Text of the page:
Thank you Todd for posting my thoughts as printed in American Currents. I can't
really add much to what I said there, but I need to clarify a couple of things
that folks may have misunderstood.
While I was needling Bruce, our esteemed President, about providing evidence
that aquarium collecting causes harm, I was NOT arguing that lack of such
evidence constitutes justification to harvest animals willy-nilly. I believe my
original writings make that abundantly clear. I am saying that a common sense
approach needs to be applied, using the best information available on a
case-by-case basis. Somehow my comments were construed as being far-right, when
I think my approach is very much middle-of-the-road.
I agree (SHOCK!) somewhat with Todd and others who argue that leaving the
critters alone is the best for the _organism_. However, I would respond by
saying that if the only place your average Joe can see species X is in a museum
somewhere, or pickled in a jar, then why should he care about it, much less
spend his tax dollars supporting folks who tell him he can look but not touch?
In the real world, the "organism" is not the only consideration. I do not
consider myself an environmentalist - that is to say, one who feels that the
perceived health of the environment is the only important consideration. I am a
conservationist - I feel that the environment and its components may be
harvested and used, but not abused. To me, collecting a few fishes from an
abundant, non-protected population, constitutes fair use and does not threaten
Which leads me to the welaka thread...
This is one of those cases where I prefer to err on the side of caution (i.e.
use the best information I have). In my area, there are a relative few, albeit
well-known, welaka sites. These sites are regularly targeted by at least one
museum and at least a couple of universities. I was VERY alarmed when a museum
employee told me that these sites had been cleaned out by someone collecting for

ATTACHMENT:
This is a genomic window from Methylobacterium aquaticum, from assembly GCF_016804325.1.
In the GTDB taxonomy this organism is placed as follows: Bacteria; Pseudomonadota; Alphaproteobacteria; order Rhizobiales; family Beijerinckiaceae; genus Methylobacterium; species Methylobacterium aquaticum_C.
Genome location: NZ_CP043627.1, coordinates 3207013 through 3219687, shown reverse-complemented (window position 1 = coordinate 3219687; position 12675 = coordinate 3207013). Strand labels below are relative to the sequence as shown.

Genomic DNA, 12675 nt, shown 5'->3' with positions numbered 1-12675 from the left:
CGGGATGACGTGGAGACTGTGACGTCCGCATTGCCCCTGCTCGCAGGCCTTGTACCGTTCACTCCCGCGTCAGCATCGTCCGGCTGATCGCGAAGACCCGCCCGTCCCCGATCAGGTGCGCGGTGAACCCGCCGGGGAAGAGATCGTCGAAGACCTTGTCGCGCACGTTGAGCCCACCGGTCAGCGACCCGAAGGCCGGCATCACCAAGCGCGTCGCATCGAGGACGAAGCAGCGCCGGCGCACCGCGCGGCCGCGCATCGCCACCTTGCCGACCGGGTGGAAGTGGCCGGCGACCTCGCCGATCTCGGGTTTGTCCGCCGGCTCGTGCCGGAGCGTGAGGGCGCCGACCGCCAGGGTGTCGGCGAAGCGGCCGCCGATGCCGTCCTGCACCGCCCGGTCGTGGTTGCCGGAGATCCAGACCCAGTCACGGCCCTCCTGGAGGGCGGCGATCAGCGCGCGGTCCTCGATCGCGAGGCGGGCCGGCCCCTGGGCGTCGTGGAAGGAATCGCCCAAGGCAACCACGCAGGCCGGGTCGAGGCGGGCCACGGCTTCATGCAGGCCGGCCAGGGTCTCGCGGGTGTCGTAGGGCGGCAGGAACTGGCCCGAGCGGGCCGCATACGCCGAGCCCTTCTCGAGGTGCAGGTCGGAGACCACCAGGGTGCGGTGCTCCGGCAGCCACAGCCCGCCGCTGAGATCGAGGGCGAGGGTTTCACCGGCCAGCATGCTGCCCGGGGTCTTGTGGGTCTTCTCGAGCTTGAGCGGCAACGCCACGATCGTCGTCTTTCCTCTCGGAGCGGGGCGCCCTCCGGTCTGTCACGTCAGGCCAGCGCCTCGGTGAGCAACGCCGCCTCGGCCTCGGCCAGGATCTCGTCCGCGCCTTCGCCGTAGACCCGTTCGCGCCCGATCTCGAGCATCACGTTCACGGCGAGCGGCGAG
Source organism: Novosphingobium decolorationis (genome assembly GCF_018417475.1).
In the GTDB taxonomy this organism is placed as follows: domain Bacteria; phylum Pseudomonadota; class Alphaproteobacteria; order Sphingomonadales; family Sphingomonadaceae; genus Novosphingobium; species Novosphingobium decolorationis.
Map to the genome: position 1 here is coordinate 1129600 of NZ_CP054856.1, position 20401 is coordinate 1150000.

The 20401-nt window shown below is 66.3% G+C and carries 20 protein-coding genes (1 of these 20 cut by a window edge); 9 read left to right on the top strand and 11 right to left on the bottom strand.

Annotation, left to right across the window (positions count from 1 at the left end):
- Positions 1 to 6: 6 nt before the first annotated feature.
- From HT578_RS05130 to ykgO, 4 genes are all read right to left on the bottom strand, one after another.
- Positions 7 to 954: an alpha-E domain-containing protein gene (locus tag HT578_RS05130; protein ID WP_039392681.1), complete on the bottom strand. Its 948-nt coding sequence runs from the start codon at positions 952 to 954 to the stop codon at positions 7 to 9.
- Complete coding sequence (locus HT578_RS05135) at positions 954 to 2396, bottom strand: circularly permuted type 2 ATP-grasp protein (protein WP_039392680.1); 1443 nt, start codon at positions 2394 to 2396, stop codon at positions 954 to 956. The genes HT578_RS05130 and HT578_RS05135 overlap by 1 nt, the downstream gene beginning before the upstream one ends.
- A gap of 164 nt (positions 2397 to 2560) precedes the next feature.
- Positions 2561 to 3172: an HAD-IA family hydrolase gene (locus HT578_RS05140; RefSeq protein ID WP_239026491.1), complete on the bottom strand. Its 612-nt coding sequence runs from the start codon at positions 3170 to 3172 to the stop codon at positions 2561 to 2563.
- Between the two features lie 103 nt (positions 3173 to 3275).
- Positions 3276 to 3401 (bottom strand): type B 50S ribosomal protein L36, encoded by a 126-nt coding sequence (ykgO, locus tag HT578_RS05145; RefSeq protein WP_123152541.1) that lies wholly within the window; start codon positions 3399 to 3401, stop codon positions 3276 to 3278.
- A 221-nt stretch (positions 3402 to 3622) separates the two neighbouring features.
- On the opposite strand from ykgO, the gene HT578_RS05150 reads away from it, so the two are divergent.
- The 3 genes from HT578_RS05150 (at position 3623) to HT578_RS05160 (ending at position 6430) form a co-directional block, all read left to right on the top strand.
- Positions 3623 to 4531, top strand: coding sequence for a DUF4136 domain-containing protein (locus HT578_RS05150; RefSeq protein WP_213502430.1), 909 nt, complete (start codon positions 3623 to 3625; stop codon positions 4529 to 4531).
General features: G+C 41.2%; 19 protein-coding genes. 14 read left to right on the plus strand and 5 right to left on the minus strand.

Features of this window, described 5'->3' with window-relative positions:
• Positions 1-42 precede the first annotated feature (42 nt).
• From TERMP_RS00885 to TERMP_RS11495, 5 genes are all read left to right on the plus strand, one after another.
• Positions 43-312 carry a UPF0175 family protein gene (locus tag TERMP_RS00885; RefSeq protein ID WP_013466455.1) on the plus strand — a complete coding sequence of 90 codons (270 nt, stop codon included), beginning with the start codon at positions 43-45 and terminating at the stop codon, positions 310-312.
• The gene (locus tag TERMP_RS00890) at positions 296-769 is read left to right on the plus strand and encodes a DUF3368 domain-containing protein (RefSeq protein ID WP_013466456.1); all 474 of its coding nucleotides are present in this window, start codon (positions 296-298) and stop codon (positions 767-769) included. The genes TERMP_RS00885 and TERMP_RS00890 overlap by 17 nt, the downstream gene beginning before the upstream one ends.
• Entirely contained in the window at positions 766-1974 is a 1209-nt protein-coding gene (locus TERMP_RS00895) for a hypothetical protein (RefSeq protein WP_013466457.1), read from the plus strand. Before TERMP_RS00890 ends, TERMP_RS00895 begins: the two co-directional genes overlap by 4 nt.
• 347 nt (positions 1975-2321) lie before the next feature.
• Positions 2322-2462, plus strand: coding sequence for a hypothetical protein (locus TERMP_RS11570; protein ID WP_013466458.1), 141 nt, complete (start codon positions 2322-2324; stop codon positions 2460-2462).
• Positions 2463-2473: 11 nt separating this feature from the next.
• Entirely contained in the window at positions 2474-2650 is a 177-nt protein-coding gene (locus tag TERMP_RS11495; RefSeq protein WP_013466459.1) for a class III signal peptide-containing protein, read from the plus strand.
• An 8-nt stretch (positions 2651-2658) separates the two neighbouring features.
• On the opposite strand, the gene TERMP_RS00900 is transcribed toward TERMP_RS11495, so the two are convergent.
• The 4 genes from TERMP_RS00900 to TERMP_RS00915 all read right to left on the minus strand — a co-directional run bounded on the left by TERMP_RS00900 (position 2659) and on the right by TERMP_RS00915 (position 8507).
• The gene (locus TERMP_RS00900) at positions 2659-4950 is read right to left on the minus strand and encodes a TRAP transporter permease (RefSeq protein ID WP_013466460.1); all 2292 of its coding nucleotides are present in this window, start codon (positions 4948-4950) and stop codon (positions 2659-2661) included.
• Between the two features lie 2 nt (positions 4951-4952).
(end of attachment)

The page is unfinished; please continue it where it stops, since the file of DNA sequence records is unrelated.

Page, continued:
the pet trade (sorry, Steffen, for repeating his suspicion about a "German
Hobbyist". I should have known better than to get all excited based on his
say-so. BG correctly pointed out that these pops are very transitory - here one
year, gone the next, and back again. But this is one of those fishes which is
ripe for exploitation. I get a LOT of requests for welaka. Now, one guy
collecting for his home aquarium is not a big deal. A LOT of fish being
harvested from a limited number of sites, on a regular basis, is cause for
concern. It's not just the hobbyists - here is one case where, IMHO, there is
substantial collecting pressure on certain MS populations. AFIK, P. welaka is
listed as S3 (or worse) in every state where it is found (not sure about Fla?) -
I could be wrong, no time to look it up just now. But here we have a case where
the fish is not really abundant anywhere, AND there is a strong demand for it.
I did actually stop short of stating that NANFA should absolutely declare a
moratorium on aquarium collections of this species, but it is a situation I am
eyeing very carefully. I don't ship any more welaka, for the record.
Now, some have chosen to challenge the validity of the "noble hobbyist" concept
- that is, that the average hobbyist is at least as likely as a professional to
discover husbandry info, etc... and in this, I am forced to agree that they are
correct. As our esteemed editor pointed out to me privily, "mostly they just
want cool fish". But to me this is OK too - it falls under the category of fair use.
I haven't read nearly all the emails yet but I hope this addresses some of the
major talking points and clears up any apparent contradictions/misconceptions.
Time permitting I will comment as I further deem necessary.
BTW, did anybody catch the story about enviro's suing a windmill energy company,
because the windmills kill birds?
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